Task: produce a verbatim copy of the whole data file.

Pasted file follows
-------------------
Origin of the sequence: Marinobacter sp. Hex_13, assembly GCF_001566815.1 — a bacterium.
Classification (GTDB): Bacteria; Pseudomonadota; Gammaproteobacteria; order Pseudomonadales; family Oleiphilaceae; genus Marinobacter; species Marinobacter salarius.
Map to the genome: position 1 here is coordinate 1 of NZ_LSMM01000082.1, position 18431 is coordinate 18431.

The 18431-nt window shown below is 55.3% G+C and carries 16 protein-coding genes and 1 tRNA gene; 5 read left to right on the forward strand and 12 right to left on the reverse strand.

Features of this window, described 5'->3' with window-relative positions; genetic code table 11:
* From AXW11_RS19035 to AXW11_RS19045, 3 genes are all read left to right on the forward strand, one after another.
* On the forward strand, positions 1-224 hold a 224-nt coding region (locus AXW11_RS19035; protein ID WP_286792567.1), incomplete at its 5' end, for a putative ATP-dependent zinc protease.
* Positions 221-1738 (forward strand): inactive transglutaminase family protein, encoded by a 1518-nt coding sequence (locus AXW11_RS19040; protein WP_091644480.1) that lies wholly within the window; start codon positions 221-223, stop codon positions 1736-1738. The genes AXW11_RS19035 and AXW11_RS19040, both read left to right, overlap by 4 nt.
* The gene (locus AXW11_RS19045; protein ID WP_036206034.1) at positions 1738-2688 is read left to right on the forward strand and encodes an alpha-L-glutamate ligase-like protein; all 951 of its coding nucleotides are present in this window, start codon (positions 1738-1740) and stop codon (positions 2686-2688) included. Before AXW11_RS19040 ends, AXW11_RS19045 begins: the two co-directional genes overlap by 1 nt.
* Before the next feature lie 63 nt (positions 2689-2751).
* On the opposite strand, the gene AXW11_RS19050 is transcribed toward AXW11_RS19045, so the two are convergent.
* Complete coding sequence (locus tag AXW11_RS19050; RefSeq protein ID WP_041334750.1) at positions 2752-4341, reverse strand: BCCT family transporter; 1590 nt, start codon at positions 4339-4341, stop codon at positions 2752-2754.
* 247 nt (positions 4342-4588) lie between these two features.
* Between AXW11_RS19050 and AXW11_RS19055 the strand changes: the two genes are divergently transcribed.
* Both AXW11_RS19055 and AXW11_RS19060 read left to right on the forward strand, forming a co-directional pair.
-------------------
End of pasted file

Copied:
Origin of the sequence: Marinobacter sp. Hex_13, assembly GCF_001566815.1 — a bacterium.
Classification (GTDB): Bacteria; Pseudomonadota; Gammaproteobacteria; order Pseudomonadales; family Oleiphilaceae; genus Marinobacter; species Marinobacter salarius.
Map to the genome: position 1 here is coordinate 1 of NZ_LSMM01000082.1, position 18431 is coordinate 18431.

The 18431-nt window shown below is 55.3% G+C and carries 16 protein-coding genes and 1 tRNA gene; 5 read left to right on the forward strand and 12 right to left on the reverse strand.

Features of this window, described 5'->3' with window-relative positions; genetic code table 11:
* From AXW11_RS19035 to AXW11_RS19045, 3 genes are all read left to right on the forward strand, one after another.
* On the forward strand, positions 1-224 hold a 224-nt coding region (locus AXW11_RS19035; protein ID WP_286792567.1), incomplete at its 5' end, for a putative ATP-dependent zinc protease.
* Positions 221-1738 (forward strand): inactive transglutaminase family protein, encoded by a 1518-nt coding sequence (locus AXW11_RS19040; protein WP_091644480.1) that lies wholly within the window; start codon positions 221-223, stop codon positions 1736-1738. The genes AXW11_RS19035 and AXW11_RS19040, both read left to right, overlap by 4 nt.
* The gene (locus AXW11_RS19045; protein ID WP_036206034.1) at positions 1738-2688 is read left to right on the forward strand and encodes an alpha-L-glutamate ligase-like protein; all 951 of its coding nucleotides are present in this window, start codon (positions 1738-1740) and stop codon (positions 2686-2688) included. Before AXW11_RS19040 ends, AXW11_RS19045 begins: the two co-directional genes overlap by 1 nt.
* Before the next feature lie 63 nt (positions 2689-2751).
* On the opposite strand, the gene AXW11_RS19050 is transcribed toward AXW11_RS19045, so the two are convergent.
* Complete coding sequence (locus tag AXW11_RS19050; RefSeq protein ID WP_041334750.1) at positions 2752-4341, reverse strand: BCCT family transporter; 1590 nt, start codon at positions 4339-4341, stop codon at positions 2752-2754.
* 247 nt (positions 4342-4588) lie between these two features.
* Between AXW11_RS19050 and AXW11_RS19055 the strand changes: the two genes are divergently transcribed.
* Both AXW11_RS19055 and AXW11_RS19060 read left to right on the forward strand, forming a co-directional pair.